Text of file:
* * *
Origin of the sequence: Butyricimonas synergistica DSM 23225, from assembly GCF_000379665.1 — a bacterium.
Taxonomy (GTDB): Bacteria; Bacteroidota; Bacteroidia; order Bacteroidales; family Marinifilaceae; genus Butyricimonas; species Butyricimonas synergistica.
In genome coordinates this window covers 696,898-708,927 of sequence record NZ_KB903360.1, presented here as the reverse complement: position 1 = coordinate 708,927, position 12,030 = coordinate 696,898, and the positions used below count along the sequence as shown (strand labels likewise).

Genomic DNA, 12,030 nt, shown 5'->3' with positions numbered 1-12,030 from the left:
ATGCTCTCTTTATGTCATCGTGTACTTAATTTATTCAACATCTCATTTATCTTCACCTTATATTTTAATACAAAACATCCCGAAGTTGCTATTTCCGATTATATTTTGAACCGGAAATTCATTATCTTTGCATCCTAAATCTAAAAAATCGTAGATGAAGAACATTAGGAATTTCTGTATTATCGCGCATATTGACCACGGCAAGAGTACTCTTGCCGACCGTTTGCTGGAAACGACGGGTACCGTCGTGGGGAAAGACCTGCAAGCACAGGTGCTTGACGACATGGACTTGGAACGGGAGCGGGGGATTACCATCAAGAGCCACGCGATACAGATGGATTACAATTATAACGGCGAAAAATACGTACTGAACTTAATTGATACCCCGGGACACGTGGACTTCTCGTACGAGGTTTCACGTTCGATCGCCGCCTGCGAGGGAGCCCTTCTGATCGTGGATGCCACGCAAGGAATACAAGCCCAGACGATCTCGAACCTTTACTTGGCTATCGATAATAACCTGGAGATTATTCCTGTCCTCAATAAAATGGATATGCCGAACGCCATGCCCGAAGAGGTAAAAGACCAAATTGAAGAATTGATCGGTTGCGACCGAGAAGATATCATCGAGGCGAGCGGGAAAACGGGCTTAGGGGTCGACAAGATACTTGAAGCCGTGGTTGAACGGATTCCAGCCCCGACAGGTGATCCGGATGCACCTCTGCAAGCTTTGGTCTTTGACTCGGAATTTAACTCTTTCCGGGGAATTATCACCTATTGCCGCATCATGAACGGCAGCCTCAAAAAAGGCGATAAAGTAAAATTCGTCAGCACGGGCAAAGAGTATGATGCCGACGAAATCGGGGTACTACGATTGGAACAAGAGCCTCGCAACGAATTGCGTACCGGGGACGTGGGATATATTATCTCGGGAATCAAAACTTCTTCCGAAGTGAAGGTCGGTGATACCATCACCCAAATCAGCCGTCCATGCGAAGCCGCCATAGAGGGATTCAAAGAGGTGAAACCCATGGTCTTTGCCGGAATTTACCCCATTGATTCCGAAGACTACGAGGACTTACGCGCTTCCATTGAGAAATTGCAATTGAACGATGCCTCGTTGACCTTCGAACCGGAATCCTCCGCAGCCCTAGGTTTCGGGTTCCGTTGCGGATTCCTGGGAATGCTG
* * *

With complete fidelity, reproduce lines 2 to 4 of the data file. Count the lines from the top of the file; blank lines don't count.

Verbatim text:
Taxonomy (GTDB): Bacteria; Bacteroidota; Bacteroidia; order Bacteroidales; family Marinifilaceae; genus Butyricimonas; species Butyricimonas synergistica.
In genome coordinates this window covers 696,898-708,927 of sequence record NZ_KB903360.1, presented here as the reverse complement: position 1 = coordinate 708,927, position 12,030 = coordinate 696,898, and the positions used below count along the sequence as shown (strand labels likewise).

Genomic DNA, 12,030 nt, shown 5'->3' with positions numbered 1-12,030 from the left: